The bulletins also say that, at level 3:
• Group sizes (bubbles) in schools and early learning will be limited to 10 children initially, then 20 "once all processes are running smoothly". There must be no mixing between bubbles.
• Start and finish times and break times must be staggered to avoid mixing between bubbles.
• Strict health rules must be followed including hand sanitiser in all classes and daily disinfecting of all surfaces.
• Physical education cannot allow children closer than two metres. No balls, ropes or sticks.
• Special schools and after-school programmes remain closed.
• New rules for early childhood include more space per child and lifting the minimum temperature from 16C to 18C.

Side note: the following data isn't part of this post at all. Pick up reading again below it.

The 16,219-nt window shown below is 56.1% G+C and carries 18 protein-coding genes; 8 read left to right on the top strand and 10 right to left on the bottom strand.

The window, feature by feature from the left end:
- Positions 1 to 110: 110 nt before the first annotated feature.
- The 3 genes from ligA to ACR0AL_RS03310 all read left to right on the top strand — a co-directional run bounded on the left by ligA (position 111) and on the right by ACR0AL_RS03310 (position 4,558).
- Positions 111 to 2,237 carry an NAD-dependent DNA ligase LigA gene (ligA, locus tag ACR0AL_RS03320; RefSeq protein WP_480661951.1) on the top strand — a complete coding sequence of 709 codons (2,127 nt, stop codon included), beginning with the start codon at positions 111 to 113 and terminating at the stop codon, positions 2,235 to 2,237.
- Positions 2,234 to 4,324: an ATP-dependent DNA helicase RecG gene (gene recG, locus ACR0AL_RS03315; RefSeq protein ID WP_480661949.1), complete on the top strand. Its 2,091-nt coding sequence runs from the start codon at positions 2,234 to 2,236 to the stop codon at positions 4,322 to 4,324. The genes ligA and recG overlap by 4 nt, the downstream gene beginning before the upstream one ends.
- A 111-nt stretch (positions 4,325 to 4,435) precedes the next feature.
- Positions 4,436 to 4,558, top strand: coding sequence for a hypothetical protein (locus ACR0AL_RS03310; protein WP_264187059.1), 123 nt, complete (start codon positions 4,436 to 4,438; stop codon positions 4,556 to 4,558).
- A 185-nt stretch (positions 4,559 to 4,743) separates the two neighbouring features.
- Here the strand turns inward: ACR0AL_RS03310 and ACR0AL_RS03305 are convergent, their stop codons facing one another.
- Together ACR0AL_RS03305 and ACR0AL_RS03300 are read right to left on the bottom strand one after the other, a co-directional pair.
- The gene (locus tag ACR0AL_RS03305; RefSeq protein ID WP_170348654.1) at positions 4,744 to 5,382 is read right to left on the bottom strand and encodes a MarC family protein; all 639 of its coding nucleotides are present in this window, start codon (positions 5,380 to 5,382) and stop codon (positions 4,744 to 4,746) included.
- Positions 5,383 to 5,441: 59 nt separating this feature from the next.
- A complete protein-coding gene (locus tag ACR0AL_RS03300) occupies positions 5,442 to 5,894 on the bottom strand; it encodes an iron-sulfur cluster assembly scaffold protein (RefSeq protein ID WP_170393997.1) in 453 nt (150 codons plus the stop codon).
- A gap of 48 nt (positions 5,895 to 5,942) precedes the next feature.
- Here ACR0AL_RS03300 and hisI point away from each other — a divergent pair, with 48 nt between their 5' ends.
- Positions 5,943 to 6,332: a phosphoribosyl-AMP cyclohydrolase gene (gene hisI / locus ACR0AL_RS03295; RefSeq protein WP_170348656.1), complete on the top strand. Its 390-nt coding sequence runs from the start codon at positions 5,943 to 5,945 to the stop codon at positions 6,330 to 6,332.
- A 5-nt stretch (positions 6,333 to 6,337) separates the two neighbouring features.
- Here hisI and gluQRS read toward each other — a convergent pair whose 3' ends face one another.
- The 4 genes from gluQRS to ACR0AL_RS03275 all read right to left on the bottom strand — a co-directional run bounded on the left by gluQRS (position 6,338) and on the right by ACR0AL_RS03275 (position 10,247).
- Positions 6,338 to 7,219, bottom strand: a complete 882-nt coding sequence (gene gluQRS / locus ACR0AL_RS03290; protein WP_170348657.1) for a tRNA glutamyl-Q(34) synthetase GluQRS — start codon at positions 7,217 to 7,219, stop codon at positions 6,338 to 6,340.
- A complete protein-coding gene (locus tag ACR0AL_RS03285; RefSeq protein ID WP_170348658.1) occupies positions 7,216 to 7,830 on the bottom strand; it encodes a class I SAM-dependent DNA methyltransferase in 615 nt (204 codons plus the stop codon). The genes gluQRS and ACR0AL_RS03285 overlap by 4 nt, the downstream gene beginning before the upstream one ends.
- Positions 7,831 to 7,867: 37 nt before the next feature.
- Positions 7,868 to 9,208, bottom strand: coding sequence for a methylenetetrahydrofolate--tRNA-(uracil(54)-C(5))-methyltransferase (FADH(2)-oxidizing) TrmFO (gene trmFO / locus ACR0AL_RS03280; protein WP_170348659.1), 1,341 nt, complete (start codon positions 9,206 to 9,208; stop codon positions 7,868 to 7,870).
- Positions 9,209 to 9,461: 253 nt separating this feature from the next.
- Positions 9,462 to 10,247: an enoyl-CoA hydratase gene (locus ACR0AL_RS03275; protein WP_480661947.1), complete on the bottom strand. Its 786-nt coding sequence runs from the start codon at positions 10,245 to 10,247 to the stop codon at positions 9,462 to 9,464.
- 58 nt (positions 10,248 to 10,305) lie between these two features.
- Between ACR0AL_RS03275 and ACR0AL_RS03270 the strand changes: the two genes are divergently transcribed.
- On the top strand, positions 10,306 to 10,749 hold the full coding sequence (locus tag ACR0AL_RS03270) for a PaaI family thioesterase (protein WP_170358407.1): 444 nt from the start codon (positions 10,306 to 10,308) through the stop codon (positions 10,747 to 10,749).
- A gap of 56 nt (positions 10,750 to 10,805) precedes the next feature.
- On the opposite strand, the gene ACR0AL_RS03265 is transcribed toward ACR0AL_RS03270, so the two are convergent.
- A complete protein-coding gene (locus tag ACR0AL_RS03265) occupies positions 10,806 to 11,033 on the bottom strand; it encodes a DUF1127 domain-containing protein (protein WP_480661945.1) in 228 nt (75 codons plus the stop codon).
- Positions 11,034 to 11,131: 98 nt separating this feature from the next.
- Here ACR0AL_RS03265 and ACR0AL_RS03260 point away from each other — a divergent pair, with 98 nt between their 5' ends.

Prime Minister Jacinda Ardern announced on Thursday that schools and early childhood services would reopen when the country moves to level 3 on a "voluntary" basis.
"Early childhood centres and schools will be available up to Year 10 only, but attendance is purely voluntary," she said.
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The announcement alarmed many parents and teachers.
A parent in a family where both adults are working from home has described her "moral dilemma" over whether to send their two children to school so that the adults can focus on their work, or "maintain the incredibly high stress-levels of juggling both home and work life, and protect the health of our darling kids and awesome teachers".
Another family, whose daughter Georgia Martin turned 5 on the first day of the level 4 lockdown, has been stuck in "a state of limbo" with no word from Georgia's planned school on when she would be able to start.
Teachers commenting on the Facebook page of the NZ Educational Institute are also overwhelmingly worried about the safety of other people in their home "bubbles" and are reluctant to return to their classrooms until the alert level moves down to level 2.